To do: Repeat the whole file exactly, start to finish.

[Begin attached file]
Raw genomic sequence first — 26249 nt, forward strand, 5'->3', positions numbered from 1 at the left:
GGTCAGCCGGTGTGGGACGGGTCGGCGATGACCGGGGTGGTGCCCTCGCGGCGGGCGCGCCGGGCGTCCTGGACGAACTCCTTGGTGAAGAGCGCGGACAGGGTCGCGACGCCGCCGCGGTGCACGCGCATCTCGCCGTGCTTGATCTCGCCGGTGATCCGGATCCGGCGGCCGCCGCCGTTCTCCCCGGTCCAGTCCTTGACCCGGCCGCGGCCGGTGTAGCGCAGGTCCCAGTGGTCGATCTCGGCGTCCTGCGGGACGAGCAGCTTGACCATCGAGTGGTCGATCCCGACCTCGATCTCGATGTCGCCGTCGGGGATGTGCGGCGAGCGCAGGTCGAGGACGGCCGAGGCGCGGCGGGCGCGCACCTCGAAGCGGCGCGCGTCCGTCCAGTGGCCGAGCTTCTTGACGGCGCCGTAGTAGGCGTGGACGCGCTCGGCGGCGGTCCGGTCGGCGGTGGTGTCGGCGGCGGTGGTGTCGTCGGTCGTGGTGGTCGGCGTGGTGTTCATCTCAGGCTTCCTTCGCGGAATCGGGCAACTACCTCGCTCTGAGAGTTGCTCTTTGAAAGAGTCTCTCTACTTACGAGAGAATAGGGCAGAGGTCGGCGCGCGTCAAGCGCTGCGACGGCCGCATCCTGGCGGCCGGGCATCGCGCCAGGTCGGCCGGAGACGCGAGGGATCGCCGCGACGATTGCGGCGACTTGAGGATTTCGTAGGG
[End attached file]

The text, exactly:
Raw genomic sequence first — 26249 nt, forward strand, 5'->3', positions numbered from 1 at the left:
GGTCAGCCGGTGTGGGACGGGTCGGCGATGACCGGGGTGGTGCCCTCGCGGCGGGCGCGCCGGGCGTCCTGGACGAACTCCTTGGTGAAGAGCGCGGACAGGGTCGCGACGCCGCCGCGGTGCACGCGCATCTCGCCGTGCTTGATCTCGCCGGTGATCCGGATCCGGCGGCCGCCGCCGTTCTCCCCGGTCCAGTCCTTGACCCGGCCGCGGCCGGTGTAGCGCAGGTCCCAGTGGTCGATCTCGGCGTCCTGCGGGACGAGCAGCTTGACCATCGAGTGGTCGATCCCGACCTCGATCTCGATGTCGCCGTCGGGGATGTGCGGCGAGCGCAGGTCGAGGACGGCCGAGGCGCGGCGGGCGCGCACCTCGAAGCGGCGCGCGTCCGTCCAGTGGCCGAGCTTCTTGACGGCGCCGTAGTAGGCGTGGACGCGCTCGGCGGCGGTCCGGTCGGCGGTGGTGTCGGCGGCGGTGGTGTCGTCGGTCGTGGTGGTCGGCGTGGTGTTCATCTCAGGCTTCCTTCGCGGAATCGGGCAACTACCTCGCTCTGAGAGTTGCTCTTTGAAAGAGTCTCTCTACTTACGAGAGAATAGGGCAGAGGTCGGCGCGCGTCAAGCGCTGCGACGGCCGCATCCTGGCGGCCGGGCATCGCGCCAGGTCGGCCGGAGACGCGAGGGATCGCCGCGACGATTGCGGCGACTTGAGGATTTCGTAGGG